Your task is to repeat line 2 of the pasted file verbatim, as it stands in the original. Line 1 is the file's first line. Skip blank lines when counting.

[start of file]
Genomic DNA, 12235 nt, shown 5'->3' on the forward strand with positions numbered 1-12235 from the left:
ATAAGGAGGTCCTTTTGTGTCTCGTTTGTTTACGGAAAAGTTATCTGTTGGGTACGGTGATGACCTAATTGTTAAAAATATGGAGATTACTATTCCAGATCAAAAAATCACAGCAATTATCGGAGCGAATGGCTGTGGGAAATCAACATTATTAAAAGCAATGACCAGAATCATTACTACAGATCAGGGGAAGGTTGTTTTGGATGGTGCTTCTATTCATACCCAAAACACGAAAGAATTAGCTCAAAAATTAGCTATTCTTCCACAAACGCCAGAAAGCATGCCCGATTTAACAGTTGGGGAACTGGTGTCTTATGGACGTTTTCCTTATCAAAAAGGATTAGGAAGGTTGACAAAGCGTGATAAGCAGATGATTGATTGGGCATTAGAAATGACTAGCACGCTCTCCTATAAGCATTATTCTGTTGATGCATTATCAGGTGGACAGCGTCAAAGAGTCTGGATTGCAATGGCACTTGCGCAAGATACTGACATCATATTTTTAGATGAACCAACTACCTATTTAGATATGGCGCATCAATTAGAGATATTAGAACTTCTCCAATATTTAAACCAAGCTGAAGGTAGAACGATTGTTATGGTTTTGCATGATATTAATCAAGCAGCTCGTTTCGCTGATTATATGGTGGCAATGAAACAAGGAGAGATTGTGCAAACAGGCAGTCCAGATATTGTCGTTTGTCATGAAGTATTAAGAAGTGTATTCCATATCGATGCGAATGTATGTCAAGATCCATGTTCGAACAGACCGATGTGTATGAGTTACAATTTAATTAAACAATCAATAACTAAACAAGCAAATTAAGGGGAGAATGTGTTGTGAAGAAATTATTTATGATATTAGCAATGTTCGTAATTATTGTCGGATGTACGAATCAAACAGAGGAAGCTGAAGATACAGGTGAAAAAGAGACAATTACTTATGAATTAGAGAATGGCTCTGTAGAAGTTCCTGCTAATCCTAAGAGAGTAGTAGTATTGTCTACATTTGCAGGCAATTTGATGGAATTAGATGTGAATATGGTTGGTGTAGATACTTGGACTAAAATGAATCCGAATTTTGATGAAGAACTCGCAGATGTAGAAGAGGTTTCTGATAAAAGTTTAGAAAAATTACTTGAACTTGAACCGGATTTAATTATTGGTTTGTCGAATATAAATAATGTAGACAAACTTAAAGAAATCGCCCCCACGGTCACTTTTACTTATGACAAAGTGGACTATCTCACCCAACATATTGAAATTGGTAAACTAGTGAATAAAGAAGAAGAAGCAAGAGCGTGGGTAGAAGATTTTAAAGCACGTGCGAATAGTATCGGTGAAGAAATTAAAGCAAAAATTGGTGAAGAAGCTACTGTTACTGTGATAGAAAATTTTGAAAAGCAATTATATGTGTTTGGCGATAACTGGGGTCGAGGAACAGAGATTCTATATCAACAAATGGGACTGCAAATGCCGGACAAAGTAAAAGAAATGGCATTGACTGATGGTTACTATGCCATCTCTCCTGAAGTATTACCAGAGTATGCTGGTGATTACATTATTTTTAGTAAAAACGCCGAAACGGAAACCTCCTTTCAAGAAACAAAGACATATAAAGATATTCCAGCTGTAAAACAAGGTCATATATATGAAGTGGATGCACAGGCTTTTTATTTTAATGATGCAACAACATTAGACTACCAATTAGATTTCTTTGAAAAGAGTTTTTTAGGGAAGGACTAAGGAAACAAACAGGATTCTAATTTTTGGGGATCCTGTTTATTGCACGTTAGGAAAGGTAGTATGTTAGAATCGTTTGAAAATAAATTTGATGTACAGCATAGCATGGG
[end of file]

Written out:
ATAAGGAGGTCCTTTTGTGTCTCGTTTGTTTACGGAAAAGTTATCTGTTGGGTACGGTGATGACCTAATTGTTAAAAATATGGAGATTACTATTCCAGATCAAAAAATCACAGCAATTATCGGAGCGAATGGCTGTGGGAAATCAACATTATTAAAAGCAATGACCAGAATCATTACTACAGATCAGGGGAAGGTTGTTTTGGATGGTGCTTCTATTCATACCCAAAACACGAAAGAATTAGCTCAAAAATTAGCTATTCTTCCACAAACGCCAGAAAGCATGCCCGATTTAACAGTTGGGGAACTGGTGTCTTATGGACGTTTTCCTTATCAAAAAGGATTAGGAAGGTTGACAAAGCGTGATAAGCAGATGATTGATTGGGCATTAGAAATGACTAGCACGCTCTCCTATAAGCATTATTCTGTTGATGCATTATCAGGTGGACAGCGTCAAAGAGTCTGGATTGCAATGGCACTTGCGCAAGATACTGACATCATATTTTTAGATGAACCAACTACCTATTTAGATATGGCGCATCAATTAGAGATATTAGAACTTCTCCAATATTTAAACCAAGCTGAAGGTAGAACGATTGTTATGGTTTTGCATGATATTAATCAAGCAGCTCGTTTCGCTGATTATATGGTGGCAATGAAACAAGGAGAGATTGTGCAAACAGGCAGTCCAGATATTGTCGTTTGTCATGAAGTATTAAGAAGTGTATTCCATATCGATGCGAATGTATGTCAAGATCCATGTTCGAACAGACCGATGTGTATGAGTTACAATTTAATTAAACAATCAATAACTAAACAAGCAAATTAAGGGGAGAATGTGTTGTGAAGAAATTATTTATGATATTAGCAATGTTCGTAATTATTGTCGGATGTACGAATCAAACAGAGGAAGCTGAAGATACAGGTGAAAAAGAGACAATTACTTATGAATTAGAGAATGGCTCTGTAGAAGTTCCTGCTAATCCTAAGAGAGTAGTAGTATTGTCTACATTTGCAGGCAATTTGATGGAATTAGATGTGAATATGGTTGGTGTAGATACTTGGACTAAAATGAATCCGAATTTTGATGAAGAACTCGCAGATGTAGAAGAGGTTTCTGATAAAAGTTTAGAAAAATTACTTGAACTTGAACCGGATTTAATTATTGGTTTGTCGAATATAAATAATGTAGACAAACTTAAAGAAATCGCCCCCACGGTCACTTTTACTTATGACAAAGTGGACTATCTCACCCAACATATTGAAATTGGTAAACTAGTGAATAAAGAAGAAGAAGCAAGAGCGTGGGTAGAAGATTTTAAAGCACGTGCGAATAGTATCGGTGAAGAAATTAAAGCAAAAATTGGTGAAGAAGCTACTGTTACTGTGATAGAAAATTTTGAAAAGCAATTATATGTGTTTGGCGATAACTGGGGTCGAGGAACAGAGATTCTATATCAACAAATGGGACTGCAAATGCCGGACAAAGTAAAAGAAATGGCATTGACTGATGGTTACTATGCCATCTCTCCTGAAGTATTACCAGAGTATGCTGGTGATTACATTATTTTTAGTAAAAACGCCGAAACGGAAACCTCCTTTCAAGAAACAAAGACATATAAAGATATTCCAGCTGTAAAACAAGGTCATATATATGAAGTGGATGCACAGGCTTTTTATTTTAATGATGCAACAACATTAGACTACCAATTAGATTTCTTTGAAAAGAGTTTTTTAGGGAAGGACTAAGGAAACAAACAGGATTCTAATTTTTGGGGATCCTGTTTATTGCACGTTAGGAAAGGTAGTATGTTAGAATCGTTTGAAAATAAATTTGATGTACAGCATAGCATGGG